The F-Word’s round-up of what’s happening in the world of comedy and theatre this month
Over the past few weeks, days even, I’ve just started to get press releases through for live events. It’s so exciting! There’s finally actual stuff to tell you about. If you’re ready to (and no worries if you’re not), please do consider buying a ticket for something. The industry needs us.
There is still plenty of digital content however:
If you’re quick you can catch The Motherhood Project on the Battersea Arts Centre website. Writers and contributors including Juno Dawson, Morgan Lloyd Malcolm, Athena Stevens and Anya Reiss have created 15 short films exploring the guilt, joy, absurdity, pressure and taboo surrounding motherhood. Available until 25 April.
Katie Arnstein’s play Sexy Lamp which I reviewed (with some reservations) at the Edinburgh Festival Fringe in 2019 is available to stream live this Friday 23 and then on demand from 1 until 5 May from Wolverhampton’s Arena Theatre. It’s a semi-autobiographical piece with original songs about the acting industry, the objectification of women and hope.
Sexquisite have another online show this Saturday featuring sex worker artists performing poetry, theatre, burlesque and more. They say they will be: “showcasing the hottest international sex worker artists in our socially distanced, seductive and stigma defying show.”
With the Old Fire Station in Oxford and the Bare Project you can take part in The People’s Palace of Possibility, an immersive arts project told through the post and through digital and/or telephone interaction. “As a Palace Citizen you will be part of a vital resistance movement, designed to take down ‘The Consensus’ and their tyrannical regime of enforced happiness and unquestioning conformity.” I have no idea how feminist this will be, but it sounds like fun! It lasts for five weeks from 19 May and must be booked by the 14 May.
In the real world:
HERstory is a Brighton-wide audio storytelling experience that uncovers women’s lives and work usually hidden from history. It’s part of the Brighton Festival and can be experienced at 18 different listening posts around the city for the whole of May. It includes writing from Sabrina Mahfouz, Jade Anouka, Kate O’Donnell, Nessah Muthy, Monsay Whitney, Rachael Young and Yolanda Mercy and is created by Stef O’Driscoll. For anyone who can’t access the stories aurally, transcripts will be available on the project’s website.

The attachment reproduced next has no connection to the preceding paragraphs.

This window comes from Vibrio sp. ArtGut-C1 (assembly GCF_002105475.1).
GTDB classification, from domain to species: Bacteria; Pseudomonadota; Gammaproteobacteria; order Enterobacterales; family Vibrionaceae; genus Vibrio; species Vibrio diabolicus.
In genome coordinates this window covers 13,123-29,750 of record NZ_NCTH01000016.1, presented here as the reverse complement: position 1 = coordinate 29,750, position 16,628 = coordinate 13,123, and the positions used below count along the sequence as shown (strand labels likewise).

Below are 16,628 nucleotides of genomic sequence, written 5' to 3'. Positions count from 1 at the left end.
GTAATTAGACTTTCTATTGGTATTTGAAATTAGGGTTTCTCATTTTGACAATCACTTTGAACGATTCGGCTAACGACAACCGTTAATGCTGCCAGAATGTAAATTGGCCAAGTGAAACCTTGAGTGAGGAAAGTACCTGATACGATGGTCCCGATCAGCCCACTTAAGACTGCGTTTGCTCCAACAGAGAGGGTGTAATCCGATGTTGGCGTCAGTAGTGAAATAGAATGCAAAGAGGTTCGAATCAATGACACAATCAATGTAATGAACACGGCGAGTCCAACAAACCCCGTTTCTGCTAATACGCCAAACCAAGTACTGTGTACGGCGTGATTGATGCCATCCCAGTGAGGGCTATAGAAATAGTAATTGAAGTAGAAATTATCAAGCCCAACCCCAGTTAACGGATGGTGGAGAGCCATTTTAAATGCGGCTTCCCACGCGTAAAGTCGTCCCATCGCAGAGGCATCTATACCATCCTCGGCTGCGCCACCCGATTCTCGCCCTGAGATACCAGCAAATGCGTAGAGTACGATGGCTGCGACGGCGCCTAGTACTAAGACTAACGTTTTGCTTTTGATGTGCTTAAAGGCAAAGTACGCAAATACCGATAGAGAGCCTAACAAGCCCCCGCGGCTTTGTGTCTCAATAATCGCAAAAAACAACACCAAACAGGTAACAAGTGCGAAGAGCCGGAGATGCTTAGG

Also part of the Brighton Festival is Abigail Conway‘s The Candle Project which is commissioned by The Spire in Kemptown. Conway invites participants to make a tapered, beeswax candle, cast their own words inside, then place it amongst a larger candle installation. There is a livestreamed lighting ceremony on the evening of Saturday May 29 as local choirs create a sonic backdrop. “The Candle Project is a timely ritual, a welcome, transformative ode to resilience, a light held up to the dark and an intimate celebration of shadow and light.”
Compass, the interactive live art festival in Leeds has announced some May and June dates for some of its events. Closed Forum’s Anxiety Arcade, taking an ingenious and playful approach to the subject of mental health, is available to play from 24 until 30 May. One In, One Out: Leeds’s Smallest Gay Bar which considers the existence of queer spaces and role of the gay bar in contemporary LGBTQI++ culture takes place from 28 until 30 May. And outdoor sonic artwork The Ballad of Crown Point Bridge takes place from 5 – 27 June.
Soho Theatre is reopening on 17 June with Shedding A Skin, a new play by Amanda Wilkin about finding kindness in unexpected places, moments of connection, intergenerational friendship and joy. It runs until 17 July and has specific audio-described, captioned and BSL-interpreted performances with a relaxed, inclusive environment for all performances.
Until next month!
The feature image is from Shedding A Skin and shows Amanda Wilkin jumping in the air. She wears dark blue jeans, a bright red shirt and has a look of joy on her face. She’s against a mid blue background.